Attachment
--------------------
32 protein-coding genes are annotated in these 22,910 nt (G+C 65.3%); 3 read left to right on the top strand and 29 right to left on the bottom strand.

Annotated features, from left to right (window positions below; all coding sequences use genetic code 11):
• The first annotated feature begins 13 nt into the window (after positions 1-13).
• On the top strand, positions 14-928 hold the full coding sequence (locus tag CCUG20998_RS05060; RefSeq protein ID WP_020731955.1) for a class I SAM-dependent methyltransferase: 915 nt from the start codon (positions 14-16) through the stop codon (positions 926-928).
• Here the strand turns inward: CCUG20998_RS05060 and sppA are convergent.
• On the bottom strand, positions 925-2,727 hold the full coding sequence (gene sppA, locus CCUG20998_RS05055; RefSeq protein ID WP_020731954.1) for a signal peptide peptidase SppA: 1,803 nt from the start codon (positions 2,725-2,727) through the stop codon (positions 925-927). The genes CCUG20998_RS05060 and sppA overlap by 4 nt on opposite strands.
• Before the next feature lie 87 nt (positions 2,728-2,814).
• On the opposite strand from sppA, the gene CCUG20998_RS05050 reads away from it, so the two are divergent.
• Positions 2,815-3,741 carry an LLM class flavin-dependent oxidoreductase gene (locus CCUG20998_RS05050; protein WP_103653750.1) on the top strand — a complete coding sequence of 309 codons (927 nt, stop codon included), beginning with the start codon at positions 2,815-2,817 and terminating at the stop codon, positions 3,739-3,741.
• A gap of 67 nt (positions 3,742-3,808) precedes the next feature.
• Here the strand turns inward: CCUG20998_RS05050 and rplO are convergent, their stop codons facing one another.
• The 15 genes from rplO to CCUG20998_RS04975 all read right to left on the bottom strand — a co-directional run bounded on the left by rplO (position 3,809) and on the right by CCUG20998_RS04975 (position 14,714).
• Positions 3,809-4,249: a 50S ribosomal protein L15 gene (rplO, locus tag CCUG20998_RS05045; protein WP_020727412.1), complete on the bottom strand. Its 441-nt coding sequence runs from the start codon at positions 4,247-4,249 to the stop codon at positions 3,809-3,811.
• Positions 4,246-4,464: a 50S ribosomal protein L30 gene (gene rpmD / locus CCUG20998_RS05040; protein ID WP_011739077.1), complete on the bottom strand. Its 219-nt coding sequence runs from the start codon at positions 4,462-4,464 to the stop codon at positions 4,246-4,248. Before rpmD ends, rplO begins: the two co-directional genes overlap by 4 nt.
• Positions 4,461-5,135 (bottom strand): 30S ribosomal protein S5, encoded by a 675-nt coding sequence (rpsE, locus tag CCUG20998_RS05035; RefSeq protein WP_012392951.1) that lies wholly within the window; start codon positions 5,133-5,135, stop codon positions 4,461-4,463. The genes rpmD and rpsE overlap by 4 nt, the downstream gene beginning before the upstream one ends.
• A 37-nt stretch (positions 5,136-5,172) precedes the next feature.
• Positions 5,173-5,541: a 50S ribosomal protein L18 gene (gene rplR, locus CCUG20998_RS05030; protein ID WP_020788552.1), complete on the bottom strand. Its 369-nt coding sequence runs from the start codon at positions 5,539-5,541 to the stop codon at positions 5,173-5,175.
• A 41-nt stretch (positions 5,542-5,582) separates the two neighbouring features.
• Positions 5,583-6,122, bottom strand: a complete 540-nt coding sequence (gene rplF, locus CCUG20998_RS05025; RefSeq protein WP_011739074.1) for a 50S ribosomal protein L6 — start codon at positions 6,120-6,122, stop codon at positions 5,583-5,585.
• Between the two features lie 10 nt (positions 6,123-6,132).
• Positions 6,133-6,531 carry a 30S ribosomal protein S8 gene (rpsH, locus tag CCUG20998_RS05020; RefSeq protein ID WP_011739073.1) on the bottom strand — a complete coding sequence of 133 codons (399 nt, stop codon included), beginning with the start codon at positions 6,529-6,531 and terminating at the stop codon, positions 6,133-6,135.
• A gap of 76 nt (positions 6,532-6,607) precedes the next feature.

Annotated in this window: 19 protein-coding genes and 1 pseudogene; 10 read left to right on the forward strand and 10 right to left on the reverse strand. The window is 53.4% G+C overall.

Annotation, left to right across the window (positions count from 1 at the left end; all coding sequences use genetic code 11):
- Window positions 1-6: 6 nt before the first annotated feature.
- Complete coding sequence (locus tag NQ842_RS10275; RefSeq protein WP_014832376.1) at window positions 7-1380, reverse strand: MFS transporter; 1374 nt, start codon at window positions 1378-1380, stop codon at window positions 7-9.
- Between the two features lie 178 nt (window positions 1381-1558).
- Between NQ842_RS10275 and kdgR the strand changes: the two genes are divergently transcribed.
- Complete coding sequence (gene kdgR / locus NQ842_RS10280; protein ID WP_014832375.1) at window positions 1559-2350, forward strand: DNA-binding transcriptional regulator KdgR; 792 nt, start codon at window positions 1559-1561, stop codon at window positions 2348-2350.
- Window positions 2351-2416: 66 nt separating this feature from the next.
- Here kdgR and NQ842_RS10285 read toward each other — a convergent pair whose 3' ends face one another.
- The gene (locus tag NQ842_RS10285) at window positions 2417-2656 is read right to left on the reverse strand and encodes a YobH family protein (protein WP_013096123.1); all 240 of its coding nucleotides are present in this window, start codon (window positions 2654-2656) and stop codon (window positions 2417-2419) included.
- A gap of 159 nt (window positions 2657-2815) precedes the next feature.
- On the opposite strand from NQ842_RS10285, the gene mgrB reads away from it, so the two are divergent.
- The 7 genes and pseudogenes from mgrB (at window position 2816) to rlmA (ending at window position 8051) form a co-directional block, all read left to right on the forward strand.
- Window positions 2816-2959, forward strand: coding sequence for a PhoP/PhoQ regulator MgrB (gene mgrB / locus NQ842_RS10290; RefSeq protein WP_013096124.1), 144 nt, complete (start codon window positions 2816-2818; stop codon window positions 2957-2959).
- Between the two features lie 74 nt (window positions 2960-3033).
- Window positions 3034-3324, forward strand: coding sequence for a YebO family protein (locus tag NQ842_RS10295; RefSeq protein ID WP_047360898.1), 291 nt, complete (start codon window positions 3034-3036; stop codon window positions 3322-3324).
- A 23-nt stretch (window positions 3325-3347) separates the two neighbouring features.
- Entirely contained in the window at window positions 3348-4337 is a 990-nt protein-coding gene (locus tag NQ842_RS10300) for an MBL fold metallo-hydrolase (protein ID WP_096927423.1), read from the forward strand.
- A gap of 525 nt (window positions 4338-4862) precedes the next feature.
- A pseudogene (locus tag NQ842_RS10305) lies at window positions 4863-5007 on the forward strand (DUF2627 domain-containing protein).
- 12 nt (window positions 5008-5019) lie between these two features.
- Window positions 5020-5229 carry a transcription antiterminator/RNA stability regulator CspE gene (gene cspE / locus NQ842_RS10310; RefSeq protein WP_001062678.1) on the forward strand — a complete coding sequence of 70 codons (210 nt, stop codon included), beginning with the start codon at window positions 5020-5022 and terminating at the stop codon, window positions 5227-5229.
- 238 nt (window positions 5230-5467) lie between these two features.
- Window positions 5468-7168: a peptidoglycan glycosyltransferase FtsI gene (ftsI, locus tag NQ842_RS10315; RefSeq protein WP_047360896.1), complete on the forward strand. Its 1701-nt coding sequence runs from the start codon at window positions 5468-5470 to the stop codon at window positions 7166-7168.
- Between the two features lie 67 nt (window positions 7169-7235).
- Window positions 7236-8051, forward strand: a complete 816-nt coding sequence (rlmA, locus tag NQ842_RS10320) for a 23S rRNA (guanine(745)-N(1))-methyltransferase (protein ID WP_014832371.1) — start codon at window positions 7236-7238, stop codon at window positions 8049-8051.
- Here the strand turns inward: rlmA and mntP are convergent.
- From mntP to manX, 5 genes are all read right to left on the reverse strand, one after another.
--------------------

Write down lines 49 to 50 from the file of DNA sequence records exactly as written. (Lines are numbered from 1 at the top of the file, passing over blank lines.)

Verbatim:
- Here the strand turns inward: rlmA and mntP are convergent.
- From mntP to manX, 5 genes are all read right to left on the reverse strand, one after another.